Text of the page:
Liberalization might increase prospects for foreign investment—it nurtures competition and improves efficiency. When trade and investment obstacles are lifted, businesses must engage in a more intense competitive field for market share. Resultantly, consumers will purchase goods and services of superior quality at lower prices. It can also inspire innovation and the improvement and efficiency of production methods of businesses. The ensuing cost savings may then be passed on to customers in the form of lower prices or better quality. A more prosperous firm then leads to increased tax revenue for governments.
Countries often attract foreign investors who offer capital, technology, and jobs when they open up their economies and this influx of fresh resources has the potential to promote economic development. Technology is transferred, as is best practices to locals.
However, liberalization is not without flaws. Large and well-established enterprises typically perform better than small businesses or those that are just starting out, when government relaxes any limitations placed to nurture local and budding companies. This may result in the concentration of wealth and power in the hands of few—even to the point of complete takeover of the state by corporations. Another fear and commonly leveled accusation is that of capital flight, tax evasion, and financial crimes that undermine government’s regulatory authority.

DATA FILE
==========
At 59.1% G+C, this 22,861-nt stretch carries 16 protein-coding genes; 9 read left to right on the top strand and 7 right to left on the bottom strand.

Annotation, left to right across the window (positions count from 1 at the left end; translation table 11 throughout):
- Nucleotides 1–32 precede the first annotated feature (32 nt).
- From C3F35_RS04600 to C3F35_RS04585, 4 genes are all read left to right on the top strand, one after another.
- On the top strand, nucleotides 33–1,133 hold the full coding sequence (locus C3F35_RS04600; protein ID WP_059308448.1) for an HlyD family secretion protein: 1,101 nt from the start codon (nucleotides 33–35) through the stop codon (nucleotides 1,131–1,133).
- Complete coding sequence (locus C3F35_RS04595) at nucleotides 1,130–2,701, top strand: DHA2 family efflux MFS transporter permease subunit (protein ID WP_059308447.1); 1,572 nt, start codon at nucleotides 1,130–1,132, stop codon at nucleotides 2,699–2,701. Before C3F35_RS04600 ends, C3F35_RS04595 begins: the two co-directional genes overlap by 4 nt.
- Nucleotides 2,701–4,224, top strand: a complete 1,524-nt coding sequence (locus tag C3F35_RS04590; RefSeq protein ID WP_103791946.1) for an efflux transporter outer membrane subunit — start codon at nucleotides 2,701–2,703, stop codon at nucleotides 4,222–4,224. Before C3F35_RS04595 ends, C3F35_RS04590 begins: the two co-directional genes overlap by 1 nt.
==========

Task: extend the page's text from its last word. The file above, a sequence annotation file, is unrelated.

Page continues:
Liberalizing the telecom and financial sectors of Ethiopia has been up for debate for decades now. Since the time of prime ministers Meles Zenawi, Hailemariam Desalegn, and the current Abiy Ahmed (PhD), the issue has been visibly on the table. For Ethiopia, it is primarily the issues of protecting a budding private sector, securing the state’s cash cows, and the lack of necessary skills and institutions to regulate foreign corporations that have delayed the decision to open the door to foreign investors in the financial and telecom sectors.
Liberalizing telecom was put to rest with the sale of the first telecom license to the neighborly Safaricom for USD850 million. The impact of this massive move and entrance into the Ethiopian economy is yet to be seen even though the debate around the decision’s correctness is still ongoing among many macroeconomists who consider the decision untimely, if not totally wrong.
Now, the incumbent has decided to open up the financial sector at a cabinet meeting on September 3. This might sound mysterious coming from an administration that postponed the bid for a second telecom license, arguing various plaguing challenges might not play in the nation’s favor.
The period hosting these two historic decisions—the entrance of the second telecom company and announcement of the opening of the financial sector—is one where internal challenges are more visible and perhaps more damaging than ever before with instability and full-out war having been conducted amongst Ethiopians.
Given that the West has never been impartial during these confrontations, the decision of the federal government to liberalize the financial sector could be seen as a way to solicit much-needed support from the US and its allies. This is not an unorthodox view as the US and its allies have supported or downplayed political developments solely for the sake of their corporations’ benefits. That may be and no decision is single-sided and effects are multiply-pronged. However, the choice must foremostly end up benefitting the nation and its people. EBR
10th Year • Sep 2022 • No. 110